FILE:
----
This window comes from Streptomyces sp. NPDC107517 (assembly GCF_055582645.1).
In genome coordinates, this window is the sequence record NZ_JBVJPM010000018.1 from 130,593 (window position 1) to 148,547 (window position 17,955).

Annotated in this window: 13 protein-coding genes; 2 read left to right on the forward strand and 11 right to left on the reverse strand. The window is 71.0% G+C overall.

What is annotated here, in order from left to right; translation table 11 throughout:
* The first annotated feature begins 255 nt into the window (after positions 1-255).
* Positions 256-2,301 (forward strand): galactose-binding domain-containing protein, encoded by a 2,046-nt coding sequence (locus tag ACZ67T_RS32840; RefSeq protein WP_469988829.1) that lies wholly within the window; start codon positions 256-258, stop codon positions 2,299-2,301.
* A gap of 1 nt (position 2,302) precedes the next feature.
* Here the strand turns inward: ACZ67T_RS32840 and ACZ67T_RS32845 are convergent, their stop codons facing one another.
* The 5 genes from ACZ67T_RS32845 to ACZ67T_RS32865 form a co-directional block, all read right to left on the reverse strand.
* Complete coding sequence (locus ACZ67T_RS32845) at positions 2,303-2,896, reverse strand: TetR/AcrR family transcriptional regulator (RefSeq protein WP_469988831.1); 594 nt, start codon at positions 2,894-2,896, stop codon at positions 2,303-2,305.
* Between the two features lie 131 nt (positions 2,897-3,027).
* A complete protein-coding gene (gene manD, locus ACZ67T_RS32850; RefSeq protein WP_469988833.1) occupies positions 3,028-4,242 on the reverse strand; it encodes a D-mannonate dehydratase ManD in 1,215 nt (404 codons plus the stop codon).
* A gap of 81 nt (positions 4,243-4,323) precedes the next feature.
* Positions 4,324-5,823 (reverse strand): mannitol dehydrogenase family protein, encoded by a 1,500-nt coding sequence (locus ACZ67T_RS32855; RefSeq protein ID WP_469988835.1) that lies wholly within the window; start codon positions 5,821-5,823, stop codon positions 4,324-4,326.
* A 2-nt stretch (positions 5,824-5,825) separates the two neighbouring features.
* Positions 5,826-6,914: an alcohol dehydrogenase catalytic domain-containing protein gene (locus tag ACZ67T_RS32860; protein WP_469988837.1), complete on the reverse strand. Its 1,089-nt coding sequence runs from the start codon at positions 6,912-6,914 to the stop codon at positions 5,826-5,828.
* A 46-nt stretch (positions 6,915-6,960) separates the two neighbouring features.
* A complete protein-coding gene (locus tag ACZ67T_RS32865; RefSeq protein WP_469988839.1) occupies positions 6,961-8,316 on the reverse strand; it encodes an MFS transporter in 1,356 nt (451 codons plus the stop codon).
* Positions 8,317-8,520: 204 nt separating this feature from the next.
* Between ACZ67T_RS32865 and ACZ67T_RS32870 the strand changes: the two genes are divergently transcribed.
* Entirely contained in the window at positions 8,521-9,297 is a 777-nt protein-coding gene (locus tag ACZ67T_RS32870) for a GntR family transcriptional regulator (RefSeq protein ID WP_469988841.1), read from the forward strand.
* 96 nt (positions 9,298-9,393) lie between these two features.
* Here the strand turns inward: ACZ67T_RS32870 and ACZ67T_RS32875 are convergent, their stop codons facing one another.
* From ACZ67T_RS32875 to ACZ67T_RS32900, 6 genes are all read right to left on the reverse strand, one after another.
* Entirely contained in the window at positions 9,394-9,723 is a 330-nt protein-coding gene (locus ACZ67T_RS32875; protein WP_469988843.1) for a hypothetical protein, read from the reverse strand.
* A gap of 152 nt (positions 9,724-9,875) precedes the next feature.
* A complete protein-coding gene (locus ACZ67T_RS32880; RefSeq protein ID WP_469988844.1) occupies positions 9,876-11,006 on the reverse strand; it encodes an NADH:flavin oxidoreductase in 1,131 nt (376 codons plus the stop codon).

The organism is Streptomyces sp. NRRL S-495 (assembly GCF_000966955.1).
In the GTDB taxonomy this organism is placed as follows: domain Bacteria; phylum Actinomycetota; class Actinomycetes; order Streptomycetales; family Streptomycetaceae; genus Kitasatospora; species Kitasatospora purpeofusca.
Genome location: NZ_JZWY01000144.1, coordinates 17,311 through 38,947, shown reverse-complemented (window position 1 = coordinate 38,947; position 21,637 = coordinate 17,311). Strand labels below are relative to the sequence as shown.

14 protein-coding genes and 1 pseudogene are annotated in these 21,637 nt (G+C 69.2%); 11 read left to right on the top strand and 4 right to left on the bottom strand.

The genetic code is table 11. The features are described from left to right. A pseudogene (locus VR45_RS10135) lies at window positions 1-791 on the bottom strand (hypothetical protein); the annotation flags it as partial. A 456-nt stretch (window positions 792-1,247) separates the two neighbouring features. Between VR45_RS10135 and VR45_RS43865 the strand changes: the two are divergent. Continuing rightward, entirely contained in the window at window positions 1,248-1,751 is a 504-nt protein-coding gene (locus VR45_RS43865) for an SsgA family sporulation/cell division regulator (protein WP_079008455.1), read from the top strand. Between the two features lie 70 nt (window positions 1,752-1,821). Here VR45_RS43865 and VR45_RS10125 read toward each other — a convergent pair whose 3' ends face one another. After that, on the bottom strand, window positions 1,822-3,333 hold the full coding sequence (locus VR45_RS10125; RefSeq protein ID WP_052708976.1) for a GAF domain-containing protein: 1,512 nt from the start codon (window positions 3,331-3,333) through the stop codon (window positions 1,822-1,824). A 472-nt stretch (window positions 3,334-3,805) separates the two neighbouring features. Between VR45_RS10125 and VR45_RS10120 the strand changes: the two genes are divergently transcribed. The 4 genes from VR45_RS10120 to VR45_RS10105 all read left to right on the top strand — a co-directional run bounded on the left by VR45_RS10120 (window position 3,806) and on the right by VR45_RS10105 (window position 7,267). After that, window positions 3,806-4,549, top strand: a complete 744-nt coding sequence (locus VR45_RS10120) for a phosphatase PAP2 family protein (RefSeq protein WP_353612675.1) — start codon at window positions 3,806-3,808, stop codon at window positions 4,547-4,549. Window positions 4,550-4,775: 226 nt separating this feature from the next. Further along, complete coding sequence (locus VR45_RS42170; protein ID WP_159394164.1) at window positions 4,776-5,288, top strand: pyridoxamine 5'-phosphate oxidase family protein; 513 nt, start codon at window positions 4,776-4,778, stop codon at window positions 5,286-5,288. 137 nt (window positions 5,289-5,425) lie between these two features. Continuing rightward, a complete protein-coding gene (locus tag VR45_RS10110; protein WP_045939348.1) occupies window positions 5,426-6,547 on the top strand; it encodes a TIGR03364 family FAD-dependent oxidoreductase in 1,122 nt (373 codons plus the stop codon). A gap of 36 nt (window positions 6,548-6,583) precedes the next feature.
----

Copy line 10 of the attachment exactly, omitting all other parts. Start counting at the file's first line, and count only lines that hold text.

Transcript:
* Complete coding sequence (locus ACZ67T_RS32845) at positions 2,303-2,896, reverse strand: TetR/AcrR family transcriptional regulator (RefSeq protein WP_469988831.1); 594 nt, start codon at positions 2,894-2,896, stop codon at positions 2,303-2,305.